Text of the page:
Historians believe that snowshoes were invented some 4,000 to 6,000 years ago, though their purpose and design has significantly changed over the thousands of years that they’ve been a part of our culture. Snowshoeing is now considered a popular, albeit leisurely sport, especially for those hoping to take in the snow-covered scenery of the winter forest. There’s a popular saying that if you can walk, you can snowshoe, but there are still some techniques to know beforehand to stay safe and enjoy your outing to the fullest.
Get the right gear
There are so many different types of snowshoes on the market, and some of them can be quite high end, but it’s important to seek out the right fit for your boot and body weight, so you don’t sink into the snow. A pair of comfortable hand-me-downs or rentals for your first time might be the best bet before you get fully comfortable and discover a favourite brand or make. Ski poles are a good addition to help you keep your balance, especially if you’ll be tackling steeper uphill and downhill trails.
Check the weather
You’ll want to make sure there is plenty of snow on the ground before heading out for a hike, but more importantly, that there isn’t a looming snowstorm in the forecast that may slow you down or leave you stranded in the woods. The best time to head out is right after a storm, when the sun is shining bright and the powder is fresh.
Grab a buddy
If you’re feeling intimidated, it’s a good idea to have someone with your who is a little more experienced with snowshoeing—they can help break the trail ahead and ease you into the journey. Not only is it a treat to share the experience with a friend, but it’s also important, since weather conditions can change, cell phone reception may not be the best on some trails, and you could accidentally wander off the trail.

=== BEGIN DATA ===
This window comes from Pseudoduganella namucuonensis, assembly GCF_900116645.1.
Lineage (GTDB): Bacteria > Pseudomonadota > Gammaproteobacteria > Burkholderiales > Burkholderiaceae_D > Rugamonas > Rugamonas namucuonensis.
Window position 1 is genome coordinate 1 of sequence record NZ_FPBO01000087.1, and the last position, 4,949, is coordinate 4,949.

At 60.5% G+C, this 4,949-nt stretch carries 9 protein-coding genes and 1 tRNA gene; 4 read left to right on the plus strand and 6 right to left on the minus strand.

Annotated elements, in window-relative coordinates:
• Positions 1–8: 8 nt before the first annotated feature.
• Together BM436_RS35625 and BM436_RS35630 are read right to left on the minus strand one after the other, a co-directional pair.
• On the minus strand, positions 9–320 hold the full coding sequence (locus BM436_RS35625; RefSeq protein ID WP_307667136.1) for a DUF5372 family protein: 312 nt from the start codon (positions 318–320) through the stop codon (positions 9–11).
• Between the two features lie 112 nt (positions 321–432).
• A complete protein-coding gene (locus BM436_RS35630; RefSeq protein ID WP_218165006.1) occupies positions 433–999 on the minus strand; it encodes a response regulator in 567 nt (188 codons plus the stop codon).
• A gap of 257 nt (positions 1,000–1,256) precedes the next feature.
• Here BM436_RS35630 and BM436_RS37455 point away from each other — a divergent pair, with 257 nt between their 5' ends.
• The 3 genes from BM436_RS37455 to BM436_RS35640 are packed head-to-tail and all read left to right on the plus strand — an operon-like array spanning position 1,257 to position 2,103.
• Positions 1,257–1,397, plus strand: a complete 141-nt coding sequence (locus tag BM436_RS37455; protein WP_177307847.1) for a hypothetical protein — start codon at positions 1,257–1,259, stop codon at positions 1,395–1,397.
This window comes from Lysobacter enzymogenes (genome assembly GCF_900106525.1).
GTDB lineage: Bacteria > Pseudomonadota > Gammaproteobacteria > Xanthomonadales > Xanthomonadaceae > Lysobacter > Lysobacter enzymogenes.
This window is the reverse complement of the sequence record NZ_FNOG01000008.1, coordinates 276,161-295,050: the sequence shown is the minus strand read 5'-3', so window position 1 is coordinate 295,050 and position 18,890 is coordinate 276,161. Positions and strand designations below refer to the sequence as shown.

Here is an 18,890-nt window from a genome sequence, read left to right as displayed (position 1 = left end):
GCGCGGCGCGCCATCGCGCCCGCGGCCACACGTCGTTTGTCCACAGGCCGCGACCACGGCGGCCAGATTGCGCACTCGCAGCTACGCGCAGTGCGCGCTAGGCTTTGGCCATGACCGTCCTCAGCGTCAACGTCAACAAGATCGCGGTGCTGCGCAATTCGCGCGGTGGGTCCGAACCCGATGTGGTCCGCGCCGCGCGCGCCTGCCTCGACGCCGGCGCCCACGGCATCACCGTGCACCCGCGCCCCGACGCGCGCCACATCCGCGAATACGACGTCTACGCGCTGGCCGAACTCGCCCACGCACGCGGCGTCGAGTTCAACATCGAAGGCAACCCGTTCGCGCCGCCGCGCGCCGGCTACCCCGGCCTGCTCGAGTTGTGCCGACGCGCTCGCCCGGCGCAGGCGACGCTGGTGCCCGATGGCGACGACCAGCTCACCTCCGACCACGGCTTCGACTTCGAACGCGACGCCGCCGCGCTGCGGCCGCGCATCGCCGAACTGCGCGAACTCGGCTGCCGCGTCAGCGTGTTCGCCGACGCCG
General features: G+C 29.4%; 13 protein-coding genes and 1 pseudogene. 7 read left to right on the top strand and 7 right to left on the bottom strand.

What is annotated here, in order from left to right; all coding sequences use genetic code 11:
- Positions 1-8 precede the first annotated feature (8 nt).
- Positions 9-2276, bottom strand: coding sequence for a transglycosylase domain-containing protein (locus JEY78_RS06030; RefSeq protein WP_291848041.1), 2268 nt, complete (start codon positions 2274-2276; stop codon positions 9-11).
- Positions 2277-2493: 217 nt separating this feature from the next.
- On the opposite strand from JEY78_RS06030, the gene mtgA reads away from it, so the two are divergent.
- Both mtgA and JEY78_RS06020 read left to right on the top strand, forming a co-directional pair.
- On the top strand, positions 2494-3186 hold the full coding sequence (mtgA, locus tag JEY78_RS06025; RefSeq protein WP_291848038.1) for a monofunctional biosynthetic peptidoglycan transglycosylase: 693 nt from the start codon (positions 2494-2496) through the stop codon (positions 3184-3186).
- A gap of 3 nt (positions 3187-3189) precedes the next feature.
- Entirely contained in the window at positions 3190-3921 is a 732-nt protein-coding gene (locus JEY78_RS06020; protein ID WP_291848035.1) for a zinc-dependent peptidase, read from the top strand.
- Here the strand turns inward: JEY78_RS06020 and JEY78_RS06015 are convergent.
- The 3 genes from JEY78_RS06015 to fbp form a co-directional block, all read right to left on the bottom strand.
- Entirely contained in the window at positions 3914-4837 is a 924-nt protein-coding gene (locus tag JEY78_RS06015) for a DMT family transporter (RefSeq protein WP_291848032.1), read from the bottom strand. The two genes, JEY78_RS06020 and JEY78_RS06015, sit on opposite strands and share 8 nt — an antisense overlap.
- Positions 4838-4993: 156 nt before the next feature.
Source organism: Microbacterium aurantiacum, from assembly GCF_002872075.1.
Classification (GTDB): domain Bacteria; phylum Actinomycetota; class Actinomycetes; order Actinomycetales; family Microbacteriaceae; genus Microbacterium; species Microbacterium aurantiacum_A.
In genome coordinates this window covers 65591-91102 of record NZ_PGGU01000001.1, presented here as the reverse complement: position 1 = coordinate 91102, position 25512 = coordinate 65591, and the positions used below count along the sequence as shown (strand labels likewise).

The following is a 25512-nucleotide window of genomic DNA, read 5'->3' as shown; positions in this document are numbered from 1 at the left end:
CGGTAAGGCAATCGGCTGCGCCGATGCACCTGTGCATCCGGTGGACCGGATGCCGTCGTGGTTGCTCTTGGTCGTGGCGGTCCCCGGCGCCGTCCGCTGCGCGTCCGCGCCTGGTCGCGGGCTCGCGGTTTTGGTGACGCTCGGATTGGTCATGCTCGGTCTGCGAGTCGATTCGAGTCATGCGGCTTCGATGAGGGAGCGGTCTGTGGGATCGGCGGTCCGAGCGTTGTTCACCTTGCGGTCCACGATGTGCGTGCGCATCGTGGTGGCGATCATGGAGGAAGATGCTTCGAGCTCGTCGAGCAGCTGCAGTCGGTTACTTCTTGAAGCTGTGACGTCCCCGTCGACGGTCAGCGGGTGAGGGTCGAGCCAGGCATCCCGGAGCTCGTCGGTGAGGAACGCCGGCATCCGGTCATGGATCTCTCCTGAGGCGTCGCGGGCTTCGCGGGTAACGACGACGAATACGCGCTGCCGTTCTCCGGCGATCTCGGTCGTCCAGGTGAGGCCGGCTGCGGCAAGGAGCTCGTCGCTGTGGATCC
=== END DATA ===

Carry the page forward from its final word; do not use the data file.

You don’t need special clothing for a snowshoe adventure, other than good waterproof boots, lots of warm layers, gloves, and a toque. Your body will stay pretty warm from walking the trails, so be sure to have comfortable clothing that is warm but also breathable, so you don’t overheat and start sweating, which will only make you colder.
Know your path
Before heading out, map out where you’ll be going. If you have a familiar trail near your cottage that you hike in the spring and summer, do it all over again with snowshoes on. Every province has at least one favourite region, like Callaghan County near Whistler, Saskatchewan’s Moose Mountain and Narrow Hills Provincial Parks, Flin Flon in Manitoba, Algonquin Park in Northern Ontario, and Gros Morne National Park in Newfoundland, to name just a few.
Just as if you were to go hiking in warm weather, you’ll need to pack a light backpack to carry with you. Bring a few essentials along to stay safe and be prepared for any situation. Some important things to bring along are a bottle of water to keep hydrated, a couple of snacks to eat when you need a bit of rest or to boost your energy, sunscreen for any exposed skin, and sunglasses for the reflecting snow—especially on very bright, sunny afternoons.
Start your trek on a flat trail, where the snow is packed, to get used to how your snowshoes feel on your feet. You may need to adjust them a few times before you’re ready for a longer journey. It will take a little while to find a good pace, so start the walk off slowly—you’ll find your groove in no time.